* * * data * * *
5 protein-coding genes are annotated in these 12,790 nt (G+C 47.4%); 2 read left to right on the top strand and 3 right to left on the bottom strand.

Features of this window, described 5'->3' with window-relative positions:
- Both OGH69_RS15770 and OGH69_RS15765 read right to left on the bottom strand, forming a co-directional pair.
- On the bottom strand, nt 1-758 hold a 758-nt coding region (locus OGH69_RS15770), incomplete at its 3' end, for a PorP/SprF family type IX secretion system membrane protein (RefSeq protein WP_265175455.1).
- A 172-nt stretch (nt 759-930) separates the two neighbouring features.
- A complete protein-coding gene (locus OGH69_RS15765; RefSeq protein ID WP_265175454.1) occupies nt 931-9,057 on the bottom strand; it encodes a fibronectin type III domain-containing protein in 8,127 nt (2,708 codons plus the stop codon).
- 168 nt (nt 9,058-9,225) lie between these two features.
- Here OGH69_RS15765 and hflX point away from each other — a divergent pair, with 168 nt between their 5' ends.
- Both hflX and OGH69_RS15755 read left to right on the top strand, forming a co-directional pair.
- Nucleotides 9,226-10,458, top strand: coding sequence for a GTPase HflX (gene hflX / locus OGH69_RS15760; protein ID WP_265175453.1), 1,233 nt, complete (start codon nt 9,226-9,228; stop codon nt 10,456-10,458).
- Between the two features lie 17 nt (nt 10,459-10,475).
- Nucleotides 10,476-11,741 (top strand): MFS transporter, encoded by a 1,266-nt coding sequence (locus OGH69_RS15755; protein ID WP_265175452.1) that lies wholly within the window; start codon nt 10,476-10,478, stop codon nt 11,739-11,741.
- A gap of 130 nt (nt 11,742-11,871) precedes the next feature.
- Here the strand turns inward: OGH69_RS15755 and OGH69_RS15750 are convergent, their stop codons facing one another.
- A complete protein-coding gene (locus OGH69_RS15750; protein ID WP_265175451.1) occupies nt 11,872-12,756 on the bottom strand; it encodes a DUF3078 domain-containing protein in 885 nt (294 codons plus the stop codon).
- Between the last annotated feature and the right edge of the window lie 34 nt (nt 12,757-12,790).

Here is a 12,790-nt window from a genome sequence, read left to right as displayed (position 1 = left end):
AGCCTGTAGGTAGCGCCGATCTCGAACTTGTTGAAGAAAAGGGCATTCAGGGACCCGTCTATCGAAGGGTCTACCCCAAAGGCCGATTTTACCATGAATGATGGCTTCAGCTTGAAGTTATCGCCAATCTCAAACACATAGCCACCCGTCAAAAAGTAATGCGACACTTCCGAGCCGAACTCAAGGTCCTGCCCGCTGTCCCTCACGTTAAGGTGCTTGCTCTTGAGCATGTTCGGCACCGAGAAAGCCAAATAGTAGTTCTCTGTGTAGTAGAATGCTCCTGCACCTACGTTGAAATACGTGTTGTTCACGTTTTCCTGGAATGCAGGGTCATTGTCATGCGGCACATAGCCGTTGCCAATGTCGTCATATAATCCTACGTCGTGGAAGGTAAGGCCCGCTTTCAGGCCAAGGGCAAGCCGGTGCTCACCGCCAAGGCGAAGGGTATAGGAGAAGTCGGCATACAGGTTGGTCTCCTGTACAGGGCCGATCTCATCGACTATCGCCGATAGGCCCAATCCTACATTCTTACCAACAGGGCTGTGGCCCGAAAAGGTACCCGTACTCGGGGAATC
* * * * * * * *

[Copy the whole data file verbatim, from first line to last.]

5 protein-coding genes are annotated in these 12,790 nt (G+C 47.4%); 2 read left to right on the top strand and 3 right to left on the bottom strand.

Features of this window, described 5'->3' with window-relative positions:
- Both OGH69_RS15770 and OGH69_RS15765 read right to left on the bottom strand, forming a co-directional pair.
- On the bottom strand, nt 1-758 hold a 758-nt coding region (locus OGH69_RS15770), incomplete at its 3' end, for a PorP/SprF family type IX secretion system membrane protein (RefSeq protein WP_265175455.1).
- A 172-nt stretch (nt 759-930) separates the two neighbouring features.
- A complete protein-coding gene (locus OGH69_RS15765; RefSeq protein ID WP_265175454.1) occupies nt 931-9,057 on the bottom strand; it encodes a fibronectin type III domain-containing protein in 8,127 nt (2,708 codons plus the stop codon).
- 168 nt (nt 9,058-9,225) lie between these two features.
- Here OGH69_RS15765 and hflX point away from each other — a divergent pair, with 168 nt between their 5' ends.
- Both hflX and OGH69_RS15755 read left to right on the top strand, forming a co-directional pair.
- Nucleotides 9,226-10,458, top strand: coding sequence for a GTPase HflX (gene hflX / locus OGH69_RS15760; protein ID WP_265175453.1), 1,233 nt, complete (start codon nt 9,226-9,228; stop codon nt 10,456-10,458).
- Between the two features lie 17 nt (nt 10,459-10,475).
- Nucleotides 10,476-11,741 (top strand): MFS transporter, encoded by a 1,266-nt coding sequence (locus OGH69_RS15755; protein ID WP_265175452.1) that lies wholly within the window; start codon nt 10,476-10,478, stop codon nt 11,739-11,741.
- A gap of 130 nt (nt 11,742-11,871) precedes the next feature.
- Here the strand turns inward: OGH69_RS15755 and OGH69_RS15750 are convergent, their stop codons facing one another.
- A complete protein-coding gene (locus OGH69_RS15750; protein ID WP_265175451.1) occupies nt 11,872-12,756 on the bottom strand; it encodes a DUF3078 domain-containing protein in 885 nt (294 codons plus the stop codon).
- Between the last annotated feature and the right edge of the window lie 34 nt (nt 12,757-12,790).

Here is a 12,790-nt window from a genome sequence, read left to right as displayed (position 1 = left end):
AGCCTGTAGGTAGCGCCGATCTCGAACTTGTTGAAGAAAAGGGCATTCAGGGACCCGTCTATCGAAGGGTCTACCCCAAAGGCCGATTTTACCATGAATGATGGCTTCAGCTTGAAGTTATCGCCAATCTCAAACACATAGCCACCCGTCAAAAAGTAATGCGACACTTCCGAGCCGAACTCAAGGTCCTGCCCGCTGTCCCTCACGTTAAGGTGCTTGCTCTTGAGCATGTTCGGCACCGAGAAAGCCAAATAGTAGTTCTCTGTGTAGTAGAATGCTCCTGCACCTACGTTGAAATACGTGTTGTTCACGTTTTCCTGGAATGCAGGGTCATTGTCATGCGGCACATAGCCGTTGCCAATGTCGTCATATAATCCTACGTCGTGGAAGGTAAGGCCCGCTTTCAGGCCAAGGGCAAGCCGGTGCTCACCGCCAAGGCGAAGGGTATAGGAGAAGTCGGCATACAGGTTGGTCTCCTGTACAGGGCCGATCTCATCGACTATCGCCGATAGGCCCAATCCTACATTCTTACCAACAGGGCTGTGGCCCGAAAAGGTACCCGTACTCGGGGAATC